Pupils at a Wigan special school were given an introduction to business as they turned fivers into fortunes to help homeless people.
The Hope School put on an enterprise week where each team had to transform their modest start-up fund into as much money as possible in just five days.
The business-savvy youngsters used an array of techniques and products to come up with an impressive total of around £900 for homeless charity The Brick.
Following a conversation with the organisation based in Wigan town centre the school then converted the cash into a mountain of vital items for its work, including clothes, toiletries and even sanitary objects.
The Hope School assistant head teacher Helen Leach said: “I’m very proud of them. They have really enjoyed it.
“After we’d raised the money we rang The Brick and they told us they were desperate for men’s socks and underwear, ladies’ underwear, sanitary towels, razors, toothbrushes, deodorants and shower gels.
“We’re also going to see if we can arrange a deal with Go Outdoors as they told us they need sleeping bags too.
“As part of careers all young people have to be offered the opportunity to participate in enterprise, so we put the week on helping the students understand what business means.”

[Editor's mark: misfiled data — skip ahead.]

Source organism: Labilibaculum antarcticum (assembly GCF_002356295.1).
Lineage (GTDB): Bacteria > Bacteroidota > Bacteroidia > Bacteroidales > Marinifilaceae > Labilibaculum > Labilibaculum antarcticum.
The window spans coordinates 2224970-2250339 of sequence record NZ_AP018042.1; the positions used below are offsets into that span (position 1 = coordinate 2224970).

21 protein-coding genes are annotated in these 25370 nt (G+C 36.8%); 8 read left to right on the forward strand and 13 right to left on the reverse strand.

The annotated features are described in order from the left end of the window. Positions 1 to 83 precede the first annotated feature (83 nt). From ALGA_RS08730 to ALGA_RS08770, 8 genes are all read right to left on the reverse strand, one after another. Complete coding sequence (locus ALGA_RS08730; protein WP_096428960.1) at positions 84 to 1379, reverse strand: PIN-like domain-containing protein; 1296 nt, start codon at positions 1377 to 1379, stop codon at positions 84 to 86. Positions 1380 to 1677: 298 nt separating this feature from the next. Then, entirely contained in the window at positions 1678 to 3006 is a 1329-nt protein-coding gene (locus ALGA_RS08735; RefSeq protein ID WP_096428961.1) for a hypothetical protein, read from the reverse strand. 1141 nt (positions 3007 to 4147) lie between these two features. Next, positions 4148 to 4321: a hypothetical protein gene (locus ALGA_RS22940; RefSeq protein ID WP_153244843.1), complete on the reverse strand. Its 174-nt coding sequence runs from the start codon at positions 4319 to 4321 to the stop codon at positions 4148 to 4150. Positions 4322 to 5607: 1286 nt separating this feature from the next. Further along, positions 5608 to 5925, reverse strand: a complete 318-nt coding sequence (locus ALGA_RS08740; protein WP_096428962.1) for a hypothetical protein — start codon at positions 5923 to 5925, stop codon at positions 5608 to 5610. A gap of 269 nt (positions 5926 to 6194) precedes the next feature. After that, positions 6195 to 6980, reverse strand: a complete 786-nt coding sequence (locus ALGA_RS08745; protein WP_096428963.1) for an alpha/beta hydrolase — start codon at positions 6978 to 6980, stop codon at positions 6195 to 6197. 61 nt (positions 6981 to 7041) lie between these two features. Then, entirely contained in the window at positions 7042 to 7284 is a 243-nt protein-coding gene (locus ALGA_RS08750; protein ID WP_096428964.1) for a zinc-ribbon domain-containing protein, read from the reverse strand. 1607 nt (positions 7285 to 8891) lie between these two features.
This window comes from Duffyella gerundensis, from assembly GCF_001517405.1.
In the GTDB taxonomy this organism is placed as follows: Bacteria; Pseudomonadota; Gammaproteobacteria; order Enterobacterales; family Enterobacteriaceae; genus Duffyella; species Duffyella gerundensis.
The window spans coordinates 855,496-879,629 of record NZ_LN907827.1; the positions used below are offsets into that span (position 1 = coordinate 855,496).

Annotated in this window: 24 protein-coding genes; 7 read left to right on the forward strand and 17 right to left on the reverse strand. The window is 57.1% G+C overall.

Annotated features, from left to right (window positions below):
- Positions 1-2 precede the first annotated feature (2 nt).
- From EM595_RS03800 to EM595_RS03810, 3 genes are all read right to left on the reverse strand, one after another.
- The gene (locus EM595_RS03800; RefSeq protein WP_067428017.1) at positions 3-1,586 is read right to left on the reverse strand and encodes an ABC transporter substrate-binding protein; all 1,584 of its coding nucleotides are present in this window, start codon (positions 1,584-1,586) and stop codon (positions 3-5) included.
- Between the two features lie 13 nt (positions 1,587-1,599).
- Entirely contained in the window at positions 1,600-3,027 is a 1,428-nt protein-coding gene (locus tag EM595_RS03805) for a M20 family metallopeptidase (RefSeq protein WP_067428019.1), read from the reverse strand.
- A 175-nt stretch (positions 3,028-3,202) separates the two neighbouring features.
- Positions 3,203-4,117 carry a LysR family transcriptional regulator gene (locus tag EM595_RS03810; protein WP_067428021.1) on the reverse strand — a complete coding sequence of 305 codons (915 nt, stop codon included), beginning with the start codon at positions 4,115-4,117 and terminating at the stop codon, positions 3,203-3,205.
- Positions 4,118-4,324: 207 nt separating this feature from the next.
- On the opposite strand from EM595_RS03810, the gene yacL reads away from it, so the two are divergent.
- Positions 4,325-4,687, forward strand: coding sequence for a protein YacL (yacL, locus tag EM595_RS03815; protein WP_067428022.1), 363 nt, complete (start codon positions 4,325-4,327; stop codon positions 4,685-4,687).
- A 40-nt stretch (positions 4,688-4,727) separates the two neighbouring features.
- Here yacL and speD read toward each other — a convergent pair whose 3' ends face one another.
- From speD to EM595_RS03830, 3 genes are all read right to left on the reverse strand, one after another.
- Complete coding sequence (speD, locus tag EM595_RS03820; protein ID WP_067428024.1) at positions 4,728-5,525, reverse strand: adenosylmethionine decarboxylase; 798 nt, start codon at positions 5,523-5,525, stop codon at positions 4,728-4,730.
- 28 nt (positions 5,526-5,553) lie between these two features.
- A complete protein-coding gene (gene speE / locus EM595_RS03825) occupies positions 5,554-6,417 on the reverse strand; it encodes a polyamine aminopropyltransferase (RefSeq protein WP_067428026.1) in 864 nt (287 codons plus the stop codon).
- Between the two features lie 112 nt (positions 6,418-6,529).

The challenge involved students aged 12 to 16, with five groups in total taking part.
The most popular scheme, which brought in £460, involved setting up a car boot sale and using money charged from stallholders to make hot dogs.
They got an extra boost as kind-hearted staff at Sainsbury’s donated much of the food for free when the Hope group told them what they were doing.
The other businesses included making bacon sandwiches for the school’s teachers, taking unwanted bottles from a pub and filling them with lights to sell as unusual ornaments, baking cakes and running a tuck shop.
Each group was presented with a certificate in a special assembly and the pupils were all highlighted for the things they had done particularly well.
The Brick is Hope School’s local charity and the focus of all its Wigan-based fund-raising, with one class recently making a sculpture out of tinned food which was then donated. The students also help out those further afield courtesy of its international charity partner, which is a school in Africa.